Ahh, tooth Lewis Shiner. The man who convinced me that I never want to move to Durham, gynecologist NC (the same way that Slumdog Millionaire made me not want to visit India). Born in Eugene, OR in 1950, he moved around a lot as a kid, and read science fiction and adventure novels. One of Bob Dylan’s first few “Dylan Goes Electric” concerts changed his life utterly, and he became involved in music, which would turn out to be a lifelong love and the inspiration for many of his tales. After a degree in English from SMU, he started writing more and more and although his path wasn’t straightforward (there was some technical writing in there, as well as computer programming and car trouble), eventually he was regularly selling detective fiction and science fiction to short-story magazines. His first novel, Frontera, was a finalist for a couple of major awards, and he has written five since.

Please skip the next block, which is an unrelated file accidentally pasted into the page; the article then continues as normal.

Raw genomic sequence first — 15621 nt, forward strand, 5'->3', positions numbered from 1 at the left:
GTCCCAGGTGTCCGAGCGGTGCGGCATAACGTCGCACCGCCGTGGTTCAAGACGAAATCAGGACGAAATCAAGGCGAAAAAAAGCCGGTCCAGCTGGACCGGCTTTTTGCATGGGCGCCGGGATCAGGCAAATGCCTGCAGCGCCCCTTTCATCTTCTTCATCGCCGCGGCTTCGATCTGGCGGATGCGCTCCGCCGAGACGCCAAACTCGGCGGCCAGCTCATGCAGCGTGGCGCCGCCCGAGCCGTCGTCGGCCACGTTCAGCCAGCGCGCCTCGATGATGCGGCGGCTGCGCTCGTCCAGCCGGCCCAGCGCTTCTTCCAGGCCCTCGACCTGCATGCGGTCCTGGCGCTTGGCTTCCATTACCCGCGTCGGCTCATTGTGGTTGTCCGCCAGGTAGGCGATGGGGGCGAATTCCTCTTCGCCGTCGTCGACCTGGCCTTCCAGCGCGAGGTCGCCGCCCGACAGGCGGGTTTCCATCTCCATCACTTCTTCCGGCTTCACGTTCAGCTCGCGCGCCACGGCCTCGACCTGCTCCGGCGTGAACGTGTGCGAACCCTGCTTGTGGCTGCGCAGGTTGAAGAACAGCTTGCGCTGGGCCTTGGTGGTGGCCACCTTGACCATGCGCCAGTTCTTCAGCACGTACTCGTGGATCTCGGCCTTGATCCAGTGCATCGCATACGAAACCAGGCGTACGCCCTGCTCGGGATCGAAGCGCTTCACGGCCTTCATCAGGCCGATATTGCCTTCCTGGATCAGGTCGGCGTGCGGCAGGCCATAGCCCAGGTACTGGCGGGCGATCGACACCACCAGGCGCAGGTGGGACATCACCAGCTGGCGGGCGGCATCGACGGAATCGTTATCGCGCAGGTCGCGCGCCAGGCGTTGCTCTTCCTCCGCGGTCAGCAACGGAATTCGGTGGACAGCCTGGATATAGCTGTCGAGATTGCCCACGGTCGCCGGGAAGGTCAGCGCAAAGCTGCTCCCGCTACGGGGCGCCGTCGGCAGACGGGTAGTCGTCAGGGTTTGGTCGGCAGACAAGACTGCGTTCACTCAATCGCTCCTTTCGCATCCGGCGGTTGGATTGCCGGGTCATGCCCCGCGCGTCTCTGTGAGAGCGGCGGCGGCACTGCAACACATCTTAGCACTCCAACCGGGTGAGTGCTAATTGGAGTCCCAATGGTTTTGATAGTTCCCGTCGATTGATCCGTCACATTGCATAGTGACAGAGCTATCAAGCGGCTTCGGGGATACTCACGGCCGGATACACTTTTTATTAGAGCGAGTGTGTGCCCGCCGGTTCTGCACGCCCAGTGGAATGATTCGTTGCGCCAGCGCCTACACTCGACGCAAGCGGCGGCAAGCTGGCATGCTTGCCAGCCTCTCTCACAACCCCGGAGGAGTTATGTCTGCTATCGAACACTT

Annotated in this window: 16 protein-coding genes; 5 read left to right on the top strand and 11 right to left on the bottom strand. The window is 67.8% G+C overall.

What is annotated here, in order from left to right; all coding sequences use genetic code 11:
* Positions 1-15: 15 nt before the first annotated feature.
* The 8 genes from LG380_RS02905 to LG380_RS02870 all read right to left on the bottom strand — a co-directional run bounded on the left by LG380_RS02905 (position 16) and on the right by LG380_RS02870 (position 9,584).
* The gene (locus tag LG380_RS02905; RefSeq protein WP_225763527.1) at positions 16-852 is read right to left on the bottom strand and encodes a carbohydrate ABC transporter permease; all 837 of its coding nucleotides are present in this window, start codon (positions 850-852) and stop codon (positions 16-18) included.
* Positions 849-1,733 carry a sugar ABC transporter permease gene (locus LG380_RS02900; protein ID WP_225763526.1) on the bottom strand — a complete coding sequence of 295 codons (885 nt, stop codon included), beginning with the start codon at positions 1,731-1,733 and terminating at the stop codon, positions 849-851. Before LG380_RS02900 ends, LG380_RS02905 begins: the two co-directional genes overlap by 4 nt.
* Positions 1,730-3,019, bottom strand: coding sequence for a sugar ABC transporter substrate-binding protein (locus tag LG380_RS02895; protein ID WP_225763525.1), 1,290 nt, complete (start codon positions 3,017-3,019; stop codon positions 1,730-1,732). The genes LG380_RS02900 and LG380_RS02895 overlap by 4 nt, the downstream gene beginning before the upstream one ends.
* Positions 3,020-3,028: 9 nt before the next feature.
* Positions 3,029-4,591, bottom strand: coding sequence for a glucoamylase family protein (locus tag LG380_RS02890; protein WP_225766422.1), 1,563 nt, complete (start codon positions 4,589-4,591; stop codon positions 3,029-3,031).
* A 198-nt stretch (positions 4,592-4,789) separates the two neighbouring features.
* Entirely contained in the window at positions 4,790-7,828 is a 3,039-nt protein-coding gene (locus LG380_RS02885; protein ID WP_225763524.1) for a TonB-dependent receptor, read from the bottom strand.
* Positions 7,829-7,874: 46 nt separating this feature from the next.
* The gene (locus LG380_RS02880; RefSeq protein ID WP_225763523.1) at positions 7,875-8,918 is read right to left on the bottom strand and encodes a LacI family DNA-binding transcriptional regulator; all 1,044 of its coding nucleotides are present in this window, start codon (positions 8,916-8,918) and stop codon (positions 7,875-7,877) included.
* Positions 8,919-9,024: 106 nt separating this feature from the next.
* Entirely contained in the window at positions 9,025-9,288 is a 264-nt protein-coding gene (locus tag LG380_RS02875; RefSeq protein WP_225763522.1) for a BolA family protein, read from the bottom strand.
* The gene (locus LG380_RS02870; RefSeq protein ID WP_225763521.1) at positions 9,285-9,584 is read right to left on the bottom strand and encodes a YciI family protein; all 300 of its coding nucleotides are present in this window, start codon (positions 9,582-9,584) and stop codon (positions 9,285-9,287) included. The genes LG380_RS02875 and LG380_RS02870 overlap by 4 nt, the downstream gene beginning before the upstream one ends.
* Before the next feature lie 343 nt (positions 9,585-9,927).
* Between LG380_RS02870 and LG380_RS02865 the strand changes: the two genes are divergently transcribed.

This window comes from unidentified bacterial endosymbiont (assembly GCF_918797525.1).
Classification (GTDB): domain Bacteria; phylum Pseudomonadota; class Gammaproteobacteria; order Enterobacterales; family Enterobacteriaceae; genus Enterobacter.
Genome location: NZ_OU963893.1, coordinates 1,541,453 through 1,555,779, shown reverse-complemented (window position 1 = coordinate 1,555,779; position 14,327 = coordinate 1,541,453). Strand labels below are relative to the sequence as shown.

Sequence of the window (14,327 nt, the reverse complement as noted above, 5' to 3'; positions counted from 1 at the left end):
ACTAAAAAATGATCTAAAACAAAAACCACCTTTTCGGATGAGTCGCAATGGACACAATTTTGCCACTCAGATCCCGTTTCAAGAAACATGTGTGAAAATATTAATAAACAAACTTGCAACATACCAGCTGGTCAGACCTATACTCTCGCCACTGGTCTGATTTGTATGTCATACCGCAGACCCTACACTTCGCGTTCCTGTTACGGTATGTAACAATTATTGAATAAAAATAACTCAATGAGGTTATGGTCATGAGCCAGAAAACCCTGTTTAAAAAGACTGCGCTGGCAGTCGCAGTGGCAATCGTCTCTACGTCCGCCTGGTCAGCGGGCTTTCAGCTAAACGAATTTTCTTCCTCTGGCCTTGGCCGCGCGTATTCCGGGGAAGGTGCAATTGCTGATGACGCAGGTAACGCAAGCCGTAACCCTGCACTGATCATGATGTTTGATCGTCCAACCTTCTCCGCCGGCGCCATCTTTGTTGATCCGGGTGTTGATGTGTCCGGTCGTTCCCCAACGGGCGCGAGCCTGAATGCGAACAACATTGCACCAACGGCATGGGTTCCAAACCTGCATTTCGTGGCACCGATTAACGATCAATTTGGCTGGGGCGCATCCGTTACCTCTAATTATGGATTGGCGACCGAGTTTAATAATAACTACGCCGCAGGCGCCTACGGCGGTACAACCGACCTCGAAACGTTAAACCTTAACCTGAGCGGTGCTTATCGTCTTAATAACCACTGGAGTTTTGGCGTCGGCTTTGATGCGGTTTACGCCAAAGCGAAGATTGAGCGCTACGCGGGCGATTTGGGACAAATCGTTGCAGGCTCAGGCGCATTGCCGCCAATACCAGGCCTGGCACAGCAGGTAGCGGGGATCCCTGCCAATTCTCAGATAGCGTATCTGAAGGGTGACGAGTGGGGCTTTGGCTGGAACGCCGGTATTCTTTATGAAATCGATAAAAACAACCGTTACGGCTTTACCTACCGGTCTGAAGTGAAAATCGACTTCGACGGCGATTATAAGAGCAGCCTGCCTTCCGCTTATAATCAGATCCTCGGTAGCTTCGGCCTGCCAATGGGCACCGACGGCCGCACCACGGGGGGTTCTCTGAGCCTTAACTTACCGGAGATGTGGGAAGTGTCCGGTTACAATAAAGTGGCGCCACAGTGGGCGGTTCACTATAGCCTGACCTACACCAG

This collection of short stories includes apparently 41 of his biggest and best tales, ranging from one of his first published works (“Deep Without Pity”) to three stories that had web debuts within the last couple years (“Straws,” “Golfing Vietnam,” “Fear Itself”). The tales range from a couple of punk westerns, a few pulp-type stories, straight-up science fiction, ultra-short literary fiction, a few that were intended for men’s magazines, and, of course, a few tales about rock ‘n’ roll. I won’t list all 41 titles, as that would take too much time, but interested readers can haunt the Sub Press website until they post the table of contents. This book will be published at the end of November this year. Continue reading Collected Stories, by Lewis Shiner

The Absolutely True Diary of a Part-Time Indian, by Sherman Alexie